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Quantas A380 first class with 17" widescreen display  (Source: APC Magazine)
Certain flights to gain Internet access and power for all seat classes

If the thought of a long flight without Internet access curls your toes, Qantas feels your pain. The Australian-based carrier plans to offer power for every seat on its new fleet of Airbus A380s, reports APC Magazine. The company will also retrofit existing Boeing 747-400 aircraft with premium economy seating with laptop power.

The internet access is provided by ONAIR. Those without a laptop can get web access and check email with seat-back entertainment systems.

The company also said premium economy seats would feature USB ports for viewing personal content on the in-flight entertainment system and RJ45 ports for wired access to the Internet. Media playback capabilities for the USB port are still unknown.

A similar in-flight Internet provider, AirCell, claims to offer speeds similar to ground-based digital-subscriber line systems with pricing no more than $10 per day while in-flight.

Pricing for the seatback Qantas service will be $5 for unlimited instant messaging use during flight and $8 for email during flight, with attachments costing extra, said George Cooper, CEO of ONAIR, the company providing the in-flight internet.

Those with their own laptops will have WiFi access to the Internet and private networks, but Qantas has not set pricing for WiFi or Ethernet access yet. Users of the Qantas in-flight Internet access will have to share the 432 kilobit per second connection with all other passengers on the plane.

Qantas will offer premium economy seats on flights to London, Hong Kong, and Johannesburg beginning February 2008. The carrier plans to add more routes when its fleet of Airbus A380s goes online.


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hmmm
By TheWizardofOz on 7/24/2007 7:48:43 PM , Rating: 2
432kbps... Lets say Qantas is going to make this A380 not the superfilled 800 passenger jet with all economy class seats, but makes it a normal 550 passenger jet.

Let's say half of the airplane wants to go online. 432/225 = 1.92 ~ 2kbps

2 kilobits per second. That's 256 BYTES PER SECOND.

Thank you, I'll read my book or sleep.




RE: hmmm
By xsilver on 7/24/2007 8:32:05 PM , Rating: 2
If you can stay awake and go online for the whole 14 hour longhaul flight; I'd think you'd deserve a medal.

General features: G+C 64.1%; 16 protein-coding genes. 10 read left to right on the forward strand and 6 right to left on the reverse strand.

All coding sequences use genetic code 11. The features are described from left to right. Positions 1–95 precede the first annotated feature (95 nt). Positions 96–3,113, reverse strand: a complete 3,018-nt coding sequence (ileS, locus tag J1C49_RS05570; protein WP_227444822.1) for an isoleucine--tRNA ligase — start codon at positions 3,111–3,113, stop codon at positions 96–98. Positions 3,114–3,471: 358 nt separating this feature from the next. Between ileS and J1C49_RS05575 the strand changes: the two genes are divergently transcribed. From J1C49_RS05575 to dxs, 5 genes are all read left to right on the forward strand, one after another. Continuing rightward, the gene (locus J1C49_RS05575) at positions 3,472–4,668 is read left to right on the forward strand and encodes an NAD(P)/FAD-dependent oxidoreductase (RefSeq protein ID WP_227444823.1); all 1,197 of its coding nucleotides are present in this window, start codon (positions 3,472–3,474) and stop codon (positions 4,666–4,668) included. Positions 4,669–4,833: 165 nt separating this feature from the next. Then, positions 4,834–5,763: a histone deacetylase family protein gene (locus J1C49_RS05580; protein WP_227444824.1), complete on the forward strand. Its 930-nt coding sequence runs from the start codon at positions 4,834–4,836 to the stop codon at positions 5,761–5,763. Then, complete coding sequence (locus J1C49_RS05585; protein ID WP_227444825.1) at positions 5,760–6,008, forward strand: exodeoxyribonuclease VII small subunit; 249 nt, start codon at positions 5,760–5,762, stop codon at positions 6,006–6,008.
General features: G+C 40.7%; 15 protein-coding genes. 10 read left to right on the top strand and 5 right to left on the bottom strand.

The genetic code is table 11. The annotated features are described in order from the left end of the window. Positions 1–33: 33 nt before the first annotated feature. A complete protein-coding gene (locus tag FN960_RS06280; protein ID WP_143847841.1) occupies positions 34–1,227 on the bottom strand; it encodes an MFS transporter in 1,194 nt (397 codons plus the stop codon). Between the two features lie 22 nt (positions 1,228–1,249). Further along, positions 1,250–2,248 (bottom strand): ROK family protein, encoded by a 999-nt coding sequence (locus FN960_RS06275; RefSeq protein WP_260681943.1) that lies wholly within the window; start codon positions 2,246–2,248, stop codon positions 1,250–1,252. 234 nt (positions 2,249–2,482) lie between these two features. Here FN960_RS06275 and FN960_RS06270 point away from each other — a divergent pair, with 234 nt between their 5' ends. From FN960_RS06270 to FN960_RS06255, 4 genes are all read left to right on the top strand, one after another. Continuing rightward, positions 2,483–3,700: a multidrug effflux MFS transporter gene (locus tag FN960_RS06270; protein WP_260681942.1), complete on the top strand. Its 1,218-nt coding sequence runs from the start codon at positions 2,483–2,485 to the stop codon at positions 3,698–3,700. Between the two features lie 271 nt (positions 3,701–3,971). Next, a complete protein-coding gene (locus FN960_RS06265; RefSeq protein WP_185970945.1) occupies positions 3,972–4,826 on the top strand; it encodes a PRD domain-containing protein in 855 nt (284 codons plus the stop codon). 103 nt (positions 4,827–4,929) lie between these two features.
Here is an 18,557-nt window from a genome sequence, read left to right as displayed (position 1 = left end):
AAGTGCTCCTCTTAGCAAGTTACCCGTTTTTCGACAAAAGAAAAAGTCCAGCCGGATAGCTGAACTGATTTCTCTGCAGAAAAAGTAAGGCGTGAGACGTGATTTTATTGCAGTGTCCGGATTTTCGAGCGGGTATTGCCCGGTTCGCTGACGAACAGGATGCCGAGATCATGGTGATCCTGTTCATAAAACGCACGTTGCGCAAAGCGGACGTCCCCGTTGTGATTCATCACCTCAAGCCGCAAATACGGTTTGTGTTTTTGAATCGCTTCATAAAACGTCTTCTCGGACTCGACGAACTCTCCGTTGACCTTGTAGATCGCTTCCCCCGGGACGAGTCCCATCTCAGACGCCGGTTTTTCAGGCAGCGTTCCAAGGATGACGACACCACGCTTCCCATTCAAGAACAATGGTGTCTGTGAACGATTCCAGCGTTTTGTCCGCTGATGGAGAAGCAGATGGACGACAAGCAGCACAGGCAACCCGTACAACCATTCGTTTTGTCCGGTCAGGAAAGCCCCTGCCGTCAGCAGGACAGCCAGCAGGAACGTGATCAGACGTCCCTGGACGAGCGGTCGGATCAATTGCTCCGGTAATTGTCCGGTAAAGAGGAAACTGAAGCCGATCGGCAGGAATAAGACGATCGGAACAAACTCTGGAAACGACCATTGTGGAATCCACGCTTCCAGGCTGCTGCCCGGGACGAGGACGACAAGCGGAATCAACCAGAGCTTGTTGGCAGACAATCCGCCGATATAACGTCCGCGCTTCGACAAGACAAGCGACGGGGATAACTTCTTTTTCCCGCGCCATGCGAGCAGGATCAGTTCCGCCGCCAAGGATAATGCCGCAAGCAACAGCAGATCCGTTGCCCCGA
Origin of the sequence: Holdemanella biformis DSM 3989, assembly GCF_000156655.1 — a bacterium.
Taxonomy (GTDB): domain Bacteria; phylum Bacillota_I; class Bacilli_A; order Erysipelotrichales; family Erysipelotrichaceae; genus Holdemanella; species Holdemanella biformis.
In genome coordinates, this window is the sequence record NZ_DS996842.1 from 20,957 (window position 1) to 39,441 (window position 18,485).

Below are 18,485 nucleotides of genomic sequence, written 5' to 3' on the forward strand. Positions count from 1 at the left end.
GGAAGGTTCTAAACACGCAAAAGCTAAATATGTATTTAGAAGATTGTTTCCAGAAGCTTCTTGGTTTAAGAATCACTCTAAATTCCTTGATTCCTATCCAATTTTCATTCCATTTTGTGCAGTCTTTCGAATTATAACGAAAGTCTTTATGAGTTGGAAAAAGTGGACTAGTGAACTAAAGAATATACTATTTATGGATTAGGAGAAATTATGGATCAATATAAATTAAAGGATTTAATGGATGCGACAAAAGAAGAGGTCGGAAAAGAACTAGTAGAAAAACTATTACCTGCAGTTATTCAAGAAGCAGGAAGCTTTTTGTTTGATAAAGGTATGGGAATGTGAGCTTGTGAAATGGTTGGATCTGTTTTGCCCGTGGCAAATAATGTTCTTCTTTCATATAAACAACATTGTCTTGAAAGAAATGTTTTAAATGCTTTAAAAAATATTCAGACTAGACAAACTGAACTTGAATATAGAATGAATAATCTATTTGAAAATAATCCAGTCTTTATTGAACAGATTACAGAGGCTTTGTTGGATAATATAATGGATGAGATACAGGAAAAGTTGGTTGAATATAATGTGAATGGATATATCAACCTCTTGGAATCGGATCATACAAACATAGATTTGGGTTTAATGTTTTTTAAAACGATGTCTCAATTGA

I think it will be closer to 20k so not great but I wouldnt expect anybody to be trying to BT or something while on a flight ;)

also I think the reason why qantas are doing this is that they are getting undercut on the lowend by a new carrier; so they're trying to move upmarket and retain customers with bells and whistles.


RE: hmmm
By Ajax9000 on 7/25/2007 1:19:40 AM , Rating: 2
Does Paris to Singapore count? 13h of insomnia allowed me to reaquaint myself with Lode Runner on the inflight entertainment system :-) ... plus a couple of movies.

BTW it was on Qantas. And it was an awards points upgrade to business class -- despite the constant supply of food and some drinks, and the better seats I still couldn't sleep.


RE: hmmm
By retrospooty on 7/24/2007 9:18:03 PM , Rating: 2
probably worth noting that people wont all be doing massive file downloads, typically they just browse, during this the bandwidth is idle most of the time.

I'd rather have the option than to not have it


RE: hmmm
By tuteja1986 on 7/24/2007 10:58:35 PM , Rating: 2
You know some people still use dialup so they wouldn't mind 2kbs per second and also i doubt more than 20 pessenger will use it in flight.


RE: hmmm
By GaryJohnson on 7/25/2007 1:36:38 AM , Rating: 2
Eh, 2kbps = 1/28th the speed of dialup (normally 56kbps, right?). Even dialup users might mind that. At that speed it would take ~18 minutes to pull up dailytech.com.

I agree that you’re not going to see anywhere near half the plane using this for-pay service simultaneously.


RE: hmmm
By InternetGeek on 7/25/2007 2:05:46 AM , Rating: 2
I can understand that bandwidth might be limited on an airplane, but I lose all interest on these options when they are charged on a per-email/per-attachment basis. I could live with bandwidth-based charges (the more you use, the more you pay), but otherwise these are just useless options, 'Me too' mentality if you will.

RJ45 and WiFi, I'm all for that. Not all laptops have wireless, though I think that applies to old laptops.

Here's an idea: Just retrofit all planes with a celular cell and let people pay for their roaming. Come to terms with phone companies the same way GSM is done, and both airlines and telcos can share their pie: Internet Access from the plane. Just imagine if they allowed people to stream their favorite digital radio?. People would fly economy, and make up for first-class charges only because of the internet!